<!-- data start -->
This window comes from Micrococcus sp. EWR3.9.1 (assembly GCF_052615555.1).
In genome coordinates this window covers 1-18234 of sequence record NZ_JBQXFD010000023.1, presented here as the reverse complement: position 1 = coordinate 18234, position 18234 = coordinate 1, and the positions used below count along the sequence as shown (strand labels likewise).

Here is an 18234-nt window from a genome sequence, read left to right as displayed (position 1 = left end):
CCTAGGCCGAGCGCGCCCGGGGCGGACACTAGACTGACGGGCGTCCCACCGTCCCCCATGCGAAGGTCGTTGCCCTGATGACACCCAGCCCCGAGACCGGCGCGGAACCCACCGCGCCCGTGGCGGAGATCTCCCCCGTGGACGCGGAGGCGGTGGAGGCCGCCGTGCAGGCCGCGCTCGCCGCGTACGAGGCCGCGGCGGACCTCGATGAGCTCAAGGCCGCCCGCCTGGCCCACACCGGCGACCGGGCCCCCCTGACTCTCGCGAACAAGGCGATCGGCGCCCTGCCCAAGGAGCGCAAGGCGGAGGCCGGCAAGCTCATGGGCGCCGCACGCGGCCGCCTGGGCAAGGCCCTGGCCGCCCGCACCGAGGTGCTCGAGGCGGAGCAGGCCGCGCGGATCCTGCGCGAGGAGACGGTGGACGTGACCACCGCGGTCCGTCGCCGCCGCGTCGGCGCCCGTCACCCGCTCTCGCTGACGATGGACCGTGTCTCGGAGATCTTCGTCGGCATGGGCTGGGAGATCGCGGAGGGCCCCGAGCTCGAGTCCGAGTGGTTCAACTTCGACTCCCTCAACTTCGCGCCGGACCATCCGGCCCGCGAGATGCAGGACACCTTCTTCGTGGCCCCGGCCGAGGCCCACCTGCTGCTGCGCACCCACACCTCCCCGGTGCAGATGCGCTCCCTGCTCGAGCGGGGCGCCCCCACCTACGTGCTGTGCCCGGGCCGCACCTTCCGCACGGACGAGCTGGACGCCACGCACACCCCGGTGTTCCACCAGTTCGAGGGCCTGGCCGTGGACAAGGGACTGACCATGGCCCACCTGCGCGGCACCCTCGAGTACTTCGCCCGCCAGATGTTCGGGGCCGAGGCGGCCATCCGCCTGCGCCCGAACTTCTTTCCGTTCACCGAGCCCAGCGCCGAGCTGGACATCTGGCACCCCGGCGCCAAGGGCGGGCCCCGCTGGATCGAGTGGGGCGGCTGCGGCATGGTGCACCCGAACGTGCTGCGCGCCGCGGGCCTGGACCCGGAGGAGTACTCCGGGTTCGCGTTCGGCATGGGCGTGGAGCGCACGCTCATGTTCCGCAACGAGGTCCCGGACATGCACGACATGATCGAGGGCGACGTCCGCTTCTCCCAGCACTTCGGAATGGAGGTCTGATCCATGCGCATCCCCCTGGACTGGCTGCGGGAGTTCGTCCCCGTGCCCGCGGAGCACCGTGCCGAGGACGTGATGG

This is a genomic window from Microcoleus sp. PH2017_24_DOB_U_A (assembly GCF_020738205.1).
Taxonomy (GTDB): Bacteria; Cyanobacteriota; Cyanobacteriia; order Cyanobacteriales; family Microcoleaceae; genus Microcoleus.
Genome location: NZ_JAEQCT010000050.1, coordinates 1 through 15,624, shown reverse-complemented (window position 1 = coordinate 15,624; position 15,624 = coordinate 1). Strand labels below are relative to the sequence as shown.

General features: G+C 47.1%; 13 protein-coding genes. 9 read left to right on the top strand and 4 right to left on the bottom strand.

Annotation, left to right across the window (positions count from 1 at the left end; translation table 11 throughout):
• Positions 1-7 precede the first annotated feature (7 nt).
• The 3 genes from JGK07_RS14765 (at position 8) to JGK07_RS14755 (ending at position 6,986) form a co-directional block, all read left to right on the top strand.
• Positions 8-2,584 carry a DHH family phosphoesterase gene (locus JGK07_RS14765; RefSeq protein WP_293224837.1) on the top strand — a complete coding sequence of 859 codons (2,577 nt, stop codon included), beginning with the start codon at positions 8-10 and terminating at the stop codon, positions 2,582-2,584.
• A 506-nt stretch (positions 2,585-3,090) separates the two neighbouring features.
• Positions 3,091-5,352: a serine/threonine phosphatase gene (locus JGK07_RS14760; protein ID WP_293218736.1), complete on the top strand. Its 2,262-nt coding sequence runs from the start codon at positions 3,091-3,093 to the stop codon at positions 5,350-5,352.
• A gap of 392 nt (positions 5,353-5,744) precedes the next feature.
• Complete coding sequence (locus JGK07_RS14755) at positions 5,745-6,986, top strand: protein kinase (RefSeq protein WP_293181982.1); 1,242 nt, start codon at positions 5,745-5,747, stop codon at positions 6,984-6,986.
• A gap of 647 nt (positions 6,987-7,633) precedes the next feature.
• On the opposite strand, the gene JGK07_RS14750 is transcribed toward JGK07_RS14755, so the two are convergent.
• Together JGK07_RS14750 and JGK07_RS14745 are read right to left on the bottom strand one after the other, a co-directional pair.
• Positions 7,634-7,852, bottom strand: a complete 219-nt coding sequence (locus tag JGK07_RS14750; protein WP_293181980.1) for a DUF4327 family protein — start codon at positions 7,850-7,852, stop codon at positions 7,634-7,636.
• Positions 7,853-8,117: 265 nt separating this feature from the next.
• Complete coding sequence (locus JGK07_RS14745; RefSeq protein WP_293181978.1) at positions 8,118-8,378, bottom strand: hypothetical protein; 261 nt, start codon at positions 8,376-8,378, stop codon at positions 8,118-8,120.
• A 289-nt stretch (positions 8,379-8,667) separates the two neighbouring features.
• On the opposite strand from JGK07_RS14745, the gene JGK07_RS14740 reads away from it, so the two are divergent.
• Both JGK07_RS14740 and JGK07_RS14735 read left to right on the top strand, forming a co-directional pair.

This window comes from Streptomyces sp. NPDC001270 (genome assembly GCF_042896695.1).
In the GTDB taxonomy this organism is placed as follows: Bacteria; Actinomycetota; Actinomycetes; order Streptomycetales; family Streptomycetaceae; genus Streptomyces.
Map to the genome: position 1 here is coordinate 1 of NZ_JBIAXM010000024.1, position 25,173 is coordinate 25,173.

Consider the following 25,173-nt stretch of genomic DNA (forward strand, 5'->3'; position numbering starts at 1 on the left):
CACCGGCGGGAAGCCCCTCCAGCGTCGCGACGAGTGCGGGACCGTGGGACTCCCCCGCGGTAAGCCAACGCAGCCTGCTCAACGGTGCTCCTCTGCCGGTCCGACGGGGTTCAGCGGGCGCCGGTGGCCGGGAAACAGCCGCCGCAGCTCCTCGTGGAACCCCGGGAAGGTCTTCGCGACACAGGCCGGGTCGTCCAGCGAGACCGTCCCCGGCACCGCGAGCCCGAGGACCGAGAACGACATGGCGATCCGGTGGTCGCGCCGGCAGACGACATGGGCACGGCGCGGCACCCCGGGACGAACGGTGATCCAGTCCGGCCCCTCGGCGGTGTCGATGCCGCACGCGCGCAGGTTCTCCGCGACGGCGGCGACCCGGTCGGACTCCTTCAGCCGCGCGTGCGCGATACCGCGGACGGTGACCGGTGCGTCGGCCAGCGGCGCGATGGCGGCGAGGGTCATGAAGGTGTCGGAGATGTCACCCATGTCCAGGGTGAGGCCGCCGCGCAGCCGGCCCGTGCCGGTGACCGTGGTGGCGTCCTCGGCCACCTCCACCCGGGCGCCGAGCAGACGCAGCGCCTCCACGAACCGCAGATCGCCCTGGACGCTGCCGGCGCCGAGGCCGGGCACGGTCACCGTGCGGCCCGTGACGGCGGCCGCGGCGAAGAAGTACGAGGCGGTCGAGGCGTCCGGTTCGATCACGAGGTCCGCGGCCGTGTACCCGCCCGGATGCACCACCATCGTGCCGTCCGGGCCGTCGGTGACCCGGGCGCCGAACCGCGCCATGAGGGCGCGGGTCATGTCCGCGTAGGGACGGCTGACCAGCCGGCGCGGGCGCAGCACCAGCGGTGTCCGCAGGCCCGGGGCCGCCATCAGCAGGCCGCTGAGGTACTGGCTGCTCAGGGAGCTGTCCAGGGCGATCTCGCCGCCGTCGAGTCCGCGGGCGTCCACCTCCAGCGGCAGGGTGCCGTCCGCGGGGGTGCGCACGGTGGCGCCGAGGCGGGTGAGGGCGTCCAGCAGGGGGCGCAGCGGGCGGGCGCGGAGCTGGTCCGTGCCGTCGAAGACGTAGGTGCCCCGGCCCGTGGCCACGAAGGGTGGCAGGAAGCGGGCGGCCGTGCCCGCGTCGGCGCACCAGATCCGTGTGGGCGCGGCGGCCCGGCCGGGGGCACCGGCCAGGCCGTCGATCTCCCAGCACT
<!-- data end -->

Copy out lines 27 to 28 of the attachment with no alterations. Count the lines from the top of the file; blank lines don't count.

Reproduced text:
In the GTDB taxonomy this organism is placed as follows: Bacteria; Actinomycetota; Actinomycetes; order Streptomycetales; family Streptomycetaceae; genus Streptomyces.
Map to the genome: position 1 here is coordinate 1 of NZ_JBIAXM010000024.1, position 25,173 is coordinate 25,173.